Harrisburg Police Admits Sharing Pre-Protest Intelligence to a Fusion Center

Captain Deric Moody, Police Chief Thomas Carter and Captain Gabriel Olivera (from right to left) at Harrisburg City Council

Officials from the Harrisburg Police Department presented their case to City Council last week for a $65,000 budget allocation to purchase riot gear.  Police Chief Thomas Carter and Captains Deric Moody and Gabriel Olivera told the council that their current gear is over 20 years old and that they need the suits and gear because of recent demonstrations and counter-demonstrations between white nationalists and counter-protesters.  Throughout the meeting, the officials were redefining riot gear by replacing the term with “protective gear” that “de-escalates situations.” However, a minor statement about how the Harrisburg Police Department uses “fusion centers” to gather and share intelligence to prepare for demonstrations managed to slip through the discussion.

It appears that local and state police may have been monitoring social platforms for information about the protests.  Captain Deric Moody mentioned that Harrisburg police have been sharing information with the state’s fusion center, Pennsylvania Criminal Intelligence Center, to prepare for these demonstrations.  Captain Moody told council:

Like the chief says, there’s a level of preparedness where we monitor, we talk.  Sometimes there’s open source talking.  A lot of times what the groups are doing now, is they will not talk openly.  So what chatter we get, or what information we get, there’s always a send out.  We send out to our intelligence center, to the fusion center, for the state is like what are our threat assessments here.  If the threat assessment is this is an identified group with a history or potential for violence, that’s going to change the dynamics of it.  Now if it’s just mothers and kids marching against whatever, school closing early, that’s going to be looked at as more of potential “ok, these are moms and kids attending this, scale it down.”

Fusion centers were created by state and local law enforcement agencies after the September 11th terrorist attacks as a way to gather local intelligence and data.  The Brookings Institute defines “fusion centers” as “state and local run organizations dedicated to information sharing and analysis,” and they share information about threats.  As of 2014, there are 78 fusion centers throughout the United States, and the Department of Homeland Security states that there are three centers in Pennsylvania.  They are located in Philadelphia, Pittsburgh and the state police operated Pennsylvania Criminal Intelligence Center.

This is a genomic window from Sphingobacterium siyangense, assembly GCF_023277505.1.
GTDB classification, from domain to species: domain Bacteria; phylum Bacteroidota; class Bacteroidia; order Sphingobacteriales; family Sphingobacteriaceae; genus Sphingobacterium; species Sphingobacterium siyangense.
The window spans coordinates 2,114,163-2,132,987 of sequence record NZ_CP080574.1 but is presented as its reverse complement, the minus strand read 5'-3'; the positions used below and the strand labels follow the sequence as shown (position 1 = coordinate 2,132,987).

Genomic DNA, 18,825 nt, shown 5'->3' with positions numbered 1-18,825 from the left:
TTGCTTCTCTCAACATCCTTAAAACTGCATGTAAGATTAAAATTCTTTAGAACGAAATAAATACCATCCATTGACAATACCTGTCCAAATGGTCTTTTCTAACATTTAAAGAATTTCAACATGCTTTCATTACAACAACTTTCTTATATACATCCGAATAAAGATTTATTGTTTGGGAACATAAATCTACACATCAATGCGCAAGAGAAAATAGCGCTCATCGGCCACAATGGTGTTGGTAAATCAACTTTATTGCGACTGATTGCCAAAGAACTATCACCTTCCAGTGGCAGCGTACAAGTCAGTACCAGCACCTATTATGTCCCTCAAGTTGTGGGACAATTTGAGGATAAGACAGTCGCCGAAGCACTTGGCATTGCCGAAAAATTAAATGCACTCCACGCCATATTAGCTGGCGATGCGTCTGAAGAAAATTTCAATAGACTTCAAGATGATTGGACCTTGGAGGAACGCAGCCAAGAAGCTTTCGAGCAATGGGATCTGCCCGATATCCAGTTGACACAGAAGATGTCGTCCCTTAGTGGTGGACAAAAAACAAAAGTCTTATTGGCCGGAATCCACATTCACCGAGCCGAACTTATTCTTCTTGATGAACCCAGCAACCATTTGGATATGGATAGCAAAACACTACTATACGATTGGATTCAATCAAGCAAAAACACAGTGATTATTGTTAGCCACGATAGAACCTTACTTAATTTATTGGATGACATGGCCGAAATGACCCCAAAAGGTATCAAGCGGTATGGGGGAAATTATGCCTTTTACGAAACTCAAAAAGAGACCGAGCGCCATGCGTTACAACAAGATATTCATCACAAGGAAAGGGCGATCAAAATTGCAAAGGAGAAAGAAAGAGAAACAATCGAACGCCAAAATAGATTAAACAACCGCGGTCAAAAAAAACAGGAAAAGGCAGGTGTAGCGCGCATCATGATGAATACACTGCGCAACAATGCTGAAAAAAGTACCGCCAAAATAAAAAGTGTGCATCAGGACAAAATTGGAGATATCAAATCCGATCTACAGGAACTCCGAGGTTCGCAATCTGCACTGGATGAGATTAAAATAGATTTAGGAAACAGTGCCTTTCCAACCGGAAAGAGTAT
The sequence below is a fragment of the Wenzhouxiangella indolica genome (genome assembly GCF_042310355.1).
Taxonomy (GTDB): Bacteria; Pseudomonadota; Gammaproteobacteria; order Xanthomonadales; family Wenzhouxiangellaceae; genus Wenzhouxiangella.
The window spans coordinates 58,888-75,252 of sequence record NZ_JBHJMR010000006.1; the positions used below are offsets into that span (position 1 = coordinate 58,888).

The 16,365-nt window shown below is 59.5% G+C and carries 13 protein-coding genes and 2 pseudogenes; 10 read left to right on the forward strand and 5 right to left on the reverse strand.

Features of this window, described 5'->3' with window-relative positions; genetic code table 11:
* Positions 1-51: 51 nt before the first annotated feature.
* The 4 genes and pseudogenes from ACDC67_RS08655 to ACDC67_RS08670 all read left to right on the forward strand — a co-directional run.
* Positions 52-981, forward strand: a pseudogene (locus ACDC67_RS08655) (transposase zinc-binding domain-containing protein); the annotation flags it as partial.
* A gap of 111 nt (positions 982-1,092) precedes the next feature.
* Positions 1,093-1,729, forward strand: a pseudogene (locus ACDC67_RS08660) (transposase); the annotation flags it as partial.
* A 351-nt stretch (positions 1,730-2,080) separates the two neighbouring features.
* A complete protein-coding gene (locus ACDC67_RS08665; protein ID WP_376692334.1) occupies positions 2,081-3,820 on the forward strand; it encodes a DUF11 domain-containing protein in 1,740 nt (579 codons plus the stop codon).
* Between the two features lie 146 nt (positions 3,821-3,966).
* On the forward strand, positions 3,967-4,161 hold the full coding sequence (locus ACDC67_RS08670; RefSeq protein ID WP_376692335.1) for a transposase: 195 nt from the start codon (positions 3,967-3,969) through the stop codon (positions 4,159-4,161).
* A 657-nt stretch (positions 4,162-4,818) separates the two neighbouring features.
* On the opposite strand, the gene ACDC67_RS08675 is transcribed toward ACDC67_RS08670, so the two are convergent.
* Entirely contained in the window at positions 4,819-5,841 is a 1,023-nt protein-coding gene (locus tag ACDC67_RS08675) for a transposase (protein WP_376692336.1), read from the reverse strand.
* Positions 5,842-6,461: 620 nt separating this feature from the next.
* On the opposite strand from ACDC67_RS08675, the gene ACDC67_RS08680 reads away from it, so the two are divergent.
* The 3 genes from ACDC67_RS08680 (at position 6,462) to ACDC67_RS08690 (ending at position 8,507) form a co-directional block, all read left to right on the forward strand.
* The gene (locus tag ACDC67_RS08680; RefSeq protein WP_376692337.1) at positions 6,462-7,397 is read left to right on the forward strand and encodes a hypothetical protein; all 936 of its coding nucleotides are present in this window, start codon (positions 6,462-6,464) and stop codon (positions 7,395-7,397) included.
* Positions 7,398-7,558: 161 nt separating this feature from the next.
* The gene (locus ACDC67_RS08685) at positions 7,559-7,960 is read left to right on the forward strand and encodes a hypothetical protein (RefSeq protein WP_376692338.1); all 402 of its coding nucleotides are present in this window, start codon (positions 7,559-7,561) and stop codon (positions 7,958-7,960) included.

The American Civil Liberties Union has a more critical opinion on what a “fusion center” is.  The ACLU says “fusion centers were designed to organize localized domestic intelligence gathering into an integrated system that can distribute data both horizontally across a network of fusion centers and vertically, down to local law enforcement and up to the federal intelligence community. ”  These centers can employ federal, state and local law enforcement officials and homeland security agents.

The ACLU believes there are five “overreaching problems with these domestic intelligence operations Americans’ privacy and civil liberties at risk:”

  1. Ambiguous Lines of Authority. In a multi-jurisdictional environment it is unclear what rules apply, and which agency is ultimately responsible for the activities of the fusion center participants.
  2. Private Sector Participation. Some fusion centers incorporate private-sector corporations into the intelligence process, potentially undermining privacy laws designed to protect the privacy of innocent Americans, and increasing the risk of a data breach.
  3. Military Participation.Some fusion centers include military personnel in law enforcement activities in troubling ways.
  4. Data Mining. Federal fusion center guidelines encourage wholesale data collection and data manipulation processes that threaten privacy.
  5. Excessive Secrecy. Fusion centers are characterized by excessive secrecy, which limits public oversight, impairs their ability to acquire essential information and impedes their ability to fulfill their stated mission, bringing their ultimate value into doubt.

Harrisburg Police officials went on the record stating that they were using fusion centers to share and gather intelligence to prepare for demonstrations and counter-demonstrations between white nationalists and antifascist demonstrators.  They did this at a public meeting discussing their request for updated riot gear in the wake of these protests.    In light of recent national events with demonstrations and counter-demonstrations between white nationalists and counter protesters and antifascist demonstrators, questions about how the will police respond to these counter-protesters.


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About Sean Kitchen 681 Articles
Contributor and Assistant Editor for the Raging Chicken Press. Stationed in Harrisburg covering politics in the capitol. You can send tips to sean@rcpress.org or reach me on twitter at @RCPress_Sean!
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